Monday, January 7, 2013

Practice Redesign and Empathy for Patients
The central tenet of design thinking, according to Kelley, isn't one of aesthetic or utility, but of empathy and human observation. "Be empathetic," Kelley explained to CBS' Charlie Rose. "Try to understand what people really value." Doing that, he says, will lay the foundation for more intuitive designs."
From Charlie Rose interview with David Kelly, founder of IDEO, a practice design firm, on CBS  60 Minutes

January 7, 2013 – Last night, as I listened on CBS’s 60 Minutes to Charlie Rose interview David Kelley,a close friend of the late Steve Jobs of Apple, I thought of how physicians might redesign their practices to attract and keep patients.  This will become increasingly important.  There are already  market signs that as health care prices rise,  patient volume drops and hospital admissions decline. 
The World According  to Kelley
According to Kelley, one can attract consumers through attractive, intuitive design products based on empathy – on what patients as human beings really want but may  ot even know what it is they want  until they see it.  Coming up with the right design, Kelley says,  depends on putting together a mix of different people from different disciplines and having them build on each others’ ideas based on empathy for consumers.   This is the kind of thinking that created the computer mouse,  the Apple Computer,  the IPod, and the various IPads now spilling off  Apple production lines.
Practice Redesign
Could physicians use the same philosophy to redesign their practices to appeal to health care consumers?   Could they somehow engage their staff and their patients, to come up with the right intuitive, empathetic  mix?
I believe they could, even though patient care is not a “product,” but a process of human interaction and anticipation of what patients are looking for.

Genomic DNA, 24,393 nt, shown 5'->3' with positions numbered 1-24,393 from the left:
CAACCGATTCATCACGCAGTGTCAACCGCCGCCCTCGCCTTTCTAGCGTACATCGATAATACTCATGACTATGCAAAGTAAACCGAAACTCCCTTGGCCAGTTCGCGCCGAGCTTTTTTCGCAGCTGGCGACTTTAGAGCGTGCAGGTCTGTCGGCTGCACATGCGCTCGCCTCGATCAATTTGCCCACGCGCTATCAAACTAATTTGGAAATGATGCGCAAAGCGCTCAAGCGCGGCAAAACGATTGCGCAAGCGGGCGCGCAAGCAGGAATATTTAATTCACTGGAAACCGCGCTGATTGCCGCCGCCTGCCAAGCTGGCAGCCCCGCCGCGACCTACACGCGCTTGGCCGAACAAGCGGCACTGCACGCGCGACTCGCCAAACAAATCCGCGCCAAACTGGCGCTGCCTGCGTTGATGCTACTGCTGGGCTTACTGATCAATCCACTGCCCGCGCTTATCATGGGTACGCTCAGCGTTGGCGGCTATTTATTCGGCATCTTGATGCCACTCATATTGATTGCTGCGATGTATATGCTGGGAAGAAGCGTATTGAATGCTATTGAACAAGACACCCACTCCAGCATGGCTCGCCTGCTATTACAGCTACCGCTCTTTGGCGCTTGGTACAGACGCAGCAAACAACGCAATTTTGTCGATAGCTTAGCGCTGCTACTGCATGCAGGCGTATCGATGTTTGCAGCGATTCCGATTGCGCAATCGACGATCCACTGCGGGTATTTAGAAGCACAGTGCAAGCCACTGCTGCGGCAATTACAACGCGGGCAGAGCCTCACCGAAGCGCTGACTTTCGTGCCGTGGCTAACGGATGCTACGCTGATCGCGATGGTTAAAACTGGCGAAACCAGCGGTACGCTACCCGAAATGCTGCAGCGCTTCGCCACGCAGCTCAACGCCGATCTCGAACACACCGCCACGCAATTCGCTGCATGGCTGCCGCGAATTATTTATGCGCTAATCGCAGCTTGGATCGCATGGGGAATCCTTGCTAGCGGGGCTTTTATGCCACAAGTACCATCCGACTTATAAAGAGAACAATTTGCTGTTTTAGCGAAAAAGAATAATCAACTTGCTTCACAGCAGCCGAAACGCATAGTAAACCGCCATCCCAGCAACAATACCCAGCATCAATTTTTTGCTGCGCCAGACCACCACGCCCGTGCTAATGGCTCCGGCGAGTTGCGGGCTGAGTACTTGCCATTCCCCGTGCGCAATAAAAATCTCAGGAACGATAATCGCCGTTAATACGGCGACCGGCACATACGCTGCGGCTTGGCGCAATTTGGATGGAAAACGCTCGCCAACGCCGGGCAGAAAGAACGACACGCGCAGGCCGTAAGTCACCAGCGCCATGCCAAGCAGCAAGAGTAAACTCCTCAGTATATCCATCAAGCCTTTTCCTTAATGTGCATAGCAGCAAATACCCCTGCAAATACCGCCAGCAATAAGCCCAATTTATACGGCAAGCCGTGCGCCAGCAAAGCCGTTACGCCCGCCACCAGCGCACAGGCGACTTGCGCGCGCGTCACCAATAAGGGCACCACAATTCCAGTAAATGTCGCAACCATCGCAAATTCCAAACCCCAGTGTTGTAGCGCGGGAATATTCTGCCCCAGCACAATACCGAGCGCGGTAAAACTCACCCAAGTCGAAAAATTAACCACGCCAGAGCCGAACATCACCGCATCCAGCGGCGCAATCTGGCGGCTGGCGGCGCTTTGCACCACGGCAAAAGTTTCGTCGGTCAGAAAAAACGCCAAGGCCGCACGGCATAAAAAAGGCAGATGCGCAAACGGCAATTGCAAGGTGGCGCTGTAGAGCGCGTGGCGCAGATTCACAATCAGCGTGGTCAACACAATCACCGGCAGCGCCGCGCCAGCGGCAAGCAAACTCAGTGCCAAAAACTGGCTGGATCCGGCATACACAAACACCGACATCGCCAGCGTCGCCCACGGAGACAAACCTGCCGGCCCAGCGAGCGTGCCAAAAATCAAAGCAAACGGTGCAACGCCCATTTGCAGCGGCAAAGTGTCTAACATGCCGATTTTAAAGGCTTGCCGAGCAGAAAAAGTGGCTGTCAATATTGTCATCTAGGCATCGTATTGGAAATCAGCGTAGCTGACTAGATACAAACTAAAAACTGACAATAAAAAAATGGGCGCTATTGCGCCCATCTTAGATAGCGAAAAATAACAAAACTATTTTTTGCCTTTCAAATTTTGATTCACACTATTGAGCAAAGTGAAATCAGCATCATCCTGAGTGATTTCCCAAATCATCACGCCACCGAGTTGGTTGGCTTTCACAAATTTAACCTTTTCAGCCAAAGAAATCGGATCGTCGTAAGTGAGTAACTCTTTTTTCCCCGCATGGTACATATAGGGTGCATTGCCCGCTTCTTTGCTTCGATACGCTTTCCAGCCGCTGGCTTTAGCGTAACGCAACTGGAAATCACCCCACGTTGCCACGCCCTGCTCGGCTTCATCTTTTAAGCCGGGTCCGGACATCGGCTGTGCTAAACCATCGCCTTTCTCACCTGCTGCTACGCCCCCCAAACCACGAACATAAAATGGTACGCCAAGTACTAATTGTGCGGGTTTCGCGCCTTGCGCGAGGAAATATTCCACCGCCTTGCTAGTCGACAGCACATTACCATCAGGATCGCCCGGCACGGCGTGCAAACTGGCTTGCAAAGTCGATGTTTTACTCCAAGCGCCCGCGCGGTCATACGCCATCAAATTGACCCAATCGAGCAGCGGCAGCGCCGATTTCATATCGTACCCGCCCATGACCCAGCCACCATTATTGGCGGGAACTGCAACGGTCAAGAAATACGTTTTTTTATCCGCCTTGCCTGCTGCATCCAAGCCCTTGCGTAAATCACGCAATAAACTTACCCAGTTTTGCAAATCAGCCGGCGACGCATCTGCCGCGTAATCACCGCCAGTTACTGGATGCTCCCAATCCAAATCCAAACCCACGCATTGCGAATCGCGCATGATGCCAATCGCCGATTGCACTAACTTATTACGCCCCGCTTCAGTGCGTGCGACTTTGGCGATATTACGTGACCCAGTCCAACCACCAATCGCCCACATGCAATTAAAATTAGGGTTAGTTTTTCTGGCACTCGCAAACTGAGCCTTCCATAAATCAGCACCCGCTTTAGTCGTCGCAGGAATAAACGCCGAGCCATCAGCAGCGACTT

In my opinion, patients are looking for sympathetic understanding, quick convenient access, streamlining of the bureaucracy, grasp of risks and benefits, and, of course, affordable dependable care. 
This mix may be difficult to design, but easier to perform once put in place than one might think.
·         Concierge practices are an example of practice redesign and an appeal to patient empathy – 24 hour access,  unlimited time with the doctor, navigation through the medical maze. Breaking up concierge payments from yearly to monthly increments to make concierge practices more affordable modifies the  redesign.

·         Simplecare, a Renton-Washington practice,  breaks  payments broken into 15 minutes, 30 minutes, and 60 minute segments and gives  access to those without insurance is another example.

·         Retail clinics, whether staffed by nurse practitioners or primary care doctors, or orthopedic clinics for minor sprains and bruises ,  or cash-only urgicenters for other problems are other spin-offs of the empathy theme.
In redesigning practices, keep in mind that  it is often simple human things that count. Susan Keane Baker, MHA, is a good person to whom to talk to about patient-physician interactions. Trained as a hospital administrator, Susan is author of Managing Patient Expectations: The Art of Finding and ;Keeping Loyal Patients (Jossey-Bass, 1998, San Francisco.) Her book has been ranked #3 on’s list of 100 top sellers in the general medicine category.

Thirteen Moments of Truth, A Baker’s Dozen

Susan basically preaches this gospel to hospitals and doctors: pay attention to human details: recognize the power of word of mouth, create a strong first impression, listen closely, elicit patient feedback, educate patients, and use best practice techniques. Above all, anticipate the following 13 human moments of truth where patients form their opinions:

1. calling your organization,
2. making an appointment,
3. receiving directions,
4. meeting the receptionist,
5. waiting in reception or exam room,
6. meeting the clinician,
7. giving a history,
8. having an examination,
9. having an invasive procedure,
10. giving a lab specimen,
11. receiving discharge instructions and leaving the organization,
12. obtaining test results,
13. receiving a bill.
The Visual
Finally, there is the visual.  In his  book,  Mind Set!, John Naisbitt, author of Megatrends,  says a visual culture is taking over the world. With the changing communication mix of word and visual,  Naisbitt says the visual will dominate.   
So, think about creating a personal video of yourself and your practice for online distribution on YouTube and for display in your reception room.  Think about developing video describing the risks and benefits of  procedures you perform  to educate your patients.  These videos will reduce malpractice risks due to misunderstandings.   Think of creating websites featuring your blogs and videos featuring your beliefs and interviews with yourself.   Think of incorporating Skype interactions with patients unable to make  physical visits to your office, either because of their distance from your practice or because they are bed-ridden or disabled.

Tweet:   Practice redesign to attract and keep patients based on your empathy with their needs  are worth considering and implementing.




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